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I took a shower last night before bed and the water pressure in our house was perfectly fine. This morning the water is drizzling out from all faucets, showers and fixtures. I've checked the water main, the basement in general, and the whole house (inside and out) looking for a visible leak: zilch.

I contacted the town water department: our account is in good standing and they are willing to send someone out tomorrow to see if anything is wrong with our main. The idea here is that if I can determine that the water coming into the house is OK, then I need to call a plumber and figure out what's going on inside. But, obviously, if the water coming into the house has bad pressure, then that's a town problem.

I spoke to their chief maintenance guy, who is coming over tomorrow, and he said there's no real way for him to test the pressure coming into the house, except if he can "hook in some place" with a pressure valve.

I call bologna on this: there has to be a way for them to test water pressure at every stage in the pipeline, right? I guess my specific question here is:

What tests can be done to determine whether the bad pressure is coming from the main itself, or is coming from a clog/leak somewhere inside my house?

This is a small town (1 traffic light) and I'm worried about a situation where the town guys are too lazy to diagnose and fix a problem on their end, and keep telling me there's nothing they can do, and I'm stuck with virtually-no water (but paying for it anyways).

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2 Answers 2

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You need to figure out if any water is available before your main shut-off valve. If so check the water pressure there.

If there is no water pressure it is a deal with your main feed or the line in between your house and main. This area is often very grey in most towns but I would put this on the town before touching it.

If you are getting water pressure then shut down your shut off valve for 10-20 mins. You said you were getting some water. So if you shut it off there should be build up. Then open the tap closest to the shut-off. If you get a burst of water then you have an inside issue. A lot of times this happens at a bend right before the shut-off or sometimes it is the shut-off valve itself. 99% of these issues are either with the city or within 10 feet of the main shut-off.

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Thanks @DMoore (+1) - good advice. Quick terminology question(s). The way I see it is there are 3 major pipes in this equation: (1) the pipe running through my neighborhood, from which water mains branch off into every house, (2) the water main between this line and my house, and (3) the water main once its inside my house, and before other water supply lines (hoses, faucets, showers, etc.) branch off from it. What is the name of #1 and #3 above? Thanks again! –  bfodder Jun 11 at 16:55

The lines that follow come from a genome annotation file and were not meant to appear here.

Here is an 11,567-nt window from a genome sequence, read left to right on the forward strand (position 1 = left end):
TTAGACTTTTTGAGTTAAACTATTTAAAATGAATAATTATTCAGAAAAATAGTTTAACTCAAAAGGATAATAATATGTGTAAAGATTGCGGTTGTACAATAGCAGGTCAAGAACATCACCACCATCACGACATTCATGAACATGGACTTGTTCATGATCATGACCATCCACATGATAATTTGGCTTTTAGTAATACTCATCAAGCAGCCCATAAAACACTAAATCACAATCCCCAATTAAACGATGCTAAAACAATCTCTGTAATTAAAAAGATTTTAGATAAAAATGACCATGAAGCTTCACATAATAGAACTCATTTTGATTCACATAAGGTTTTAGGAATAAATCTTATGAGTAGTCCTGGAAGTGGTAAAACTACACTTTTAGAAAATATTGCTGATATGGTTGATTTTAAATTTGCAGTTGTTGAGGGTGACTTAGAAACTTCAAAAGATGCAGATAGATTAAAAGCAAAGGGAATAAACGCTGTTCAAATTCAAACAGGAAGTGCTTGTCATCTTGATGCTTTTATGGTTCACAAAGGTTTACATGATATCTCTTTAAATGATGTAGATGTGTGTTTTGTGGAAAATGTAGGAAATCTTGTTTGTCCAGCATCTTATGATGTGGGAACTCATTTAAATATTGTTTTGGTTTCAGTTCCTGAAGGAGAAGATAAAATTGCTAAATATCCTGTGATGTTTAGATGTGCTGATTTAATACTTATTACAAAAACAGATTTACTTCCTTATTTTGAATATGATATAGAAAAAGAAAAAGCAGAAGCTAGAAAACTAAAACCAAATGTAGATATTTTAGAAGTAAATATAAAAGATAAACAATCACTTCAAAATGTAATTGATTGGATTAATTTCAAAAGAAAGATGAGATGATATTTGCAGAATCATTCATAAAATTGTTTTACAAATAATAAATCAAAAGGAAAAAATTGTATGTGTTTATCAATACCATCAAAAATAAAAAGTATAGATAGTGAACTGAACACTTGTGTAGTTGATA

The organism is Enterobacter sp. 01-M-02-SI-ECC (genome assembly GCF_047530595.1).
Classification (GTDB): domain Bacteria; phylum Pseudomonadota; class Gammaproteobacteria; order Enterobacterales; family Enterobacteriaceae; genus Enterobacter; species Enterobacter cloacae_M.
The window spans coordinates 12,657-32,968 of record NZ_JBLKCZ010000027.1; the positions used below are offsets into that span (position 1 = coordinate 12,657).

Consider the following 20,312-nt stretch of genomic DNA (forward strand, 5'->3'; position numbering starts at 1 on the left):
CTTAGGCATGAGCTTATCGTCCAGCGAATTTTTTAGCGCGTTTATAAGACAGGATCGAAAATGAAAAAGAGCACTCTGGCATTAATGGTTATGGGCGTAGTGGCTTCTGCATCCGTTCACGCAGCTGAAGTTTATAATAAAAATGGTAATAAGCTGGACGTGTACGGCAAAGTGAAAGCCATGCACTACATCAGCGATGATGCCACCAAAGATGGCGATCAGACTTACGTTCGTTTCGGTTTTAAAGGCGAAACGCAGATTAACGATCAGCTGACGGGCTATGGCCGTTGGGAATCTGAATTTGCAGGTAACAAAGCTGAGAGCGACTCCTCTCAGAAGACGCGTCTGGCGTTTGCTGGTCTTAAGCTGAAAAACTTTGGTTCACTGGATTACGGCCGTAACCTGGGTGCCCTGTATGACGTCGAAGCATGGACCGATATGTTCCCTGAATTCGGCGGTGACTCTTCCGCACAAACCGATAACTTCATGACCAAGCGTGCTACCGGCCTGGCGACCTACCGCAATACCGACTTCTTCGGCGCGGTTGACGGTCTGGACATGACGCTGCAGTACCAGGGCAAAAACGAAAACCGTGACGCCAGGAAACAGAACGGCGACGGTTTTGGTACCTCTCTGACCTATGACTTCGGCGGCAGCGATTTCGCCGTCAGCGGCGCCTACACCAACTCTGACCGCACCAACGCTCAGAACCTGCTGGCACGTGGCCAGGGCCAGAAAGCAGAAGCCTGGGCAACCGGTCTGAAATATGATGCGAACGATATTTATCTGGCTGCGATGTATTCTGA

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@bfodder The pipe that runs through the neighborhood is called a "main". The pipe that branches off the main and runs to your house is called a "service", "supply", or "branch" pipe. The pipe inside your house could be known as a "trunk", from which "branches" split out to the fixtures. –  Tester101 Jun 11 at 17:23

Check your hose bibs outside the house, those typically are first in line. If those are low pressure then its before your house. If those are good, then it's in your house. As for water company checking pressure, what they said is correct. They just don't install the monitoring equipment to do that. They will install pressure gauges at key points in the distribution network but that's it. From water main to your house there will be no way for them to check.

Also, check your water meter. If its spinning with no visible water use then you have a leak.

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Good advice to check the water meter. If you're not using water, and the meter is spinning, you've got a leak. –  Tester101 Jun 11 at 16:40
    
Thanks @diceless (+1) - however one quick followup here: you say that the hose "bibs" are "typically first in line". Can you explain what you mean by that? Do you mean that the outside hoses are usually the first water supplies to break away from the water main coming into my house? Also, what are hose bibs?!? Not familiar with that term. Thanks again! –  bfodder Jun 11 at 16:53
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@bfodder A hose bib (aka spigot) is the fixture on the outside of the house where you connect a garden hose. They usually consist of a valve to control the flow of water, and a threaded opening where a hose can be attached. It's common for the plumbing to split out to these fixtures first (since they're closest to ground level), in a trunk and branch configuration. –  Tester101 Jun 11 at 17:14
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@bfodder low pressure at the hose bibs does not guarantee the problem is outside the hose. –  Tester101 Jun 11 at 17:16
    
Thanks @Tester101 (+3) for all your helpful comments! –  bfodder Jun 11 at 18:02

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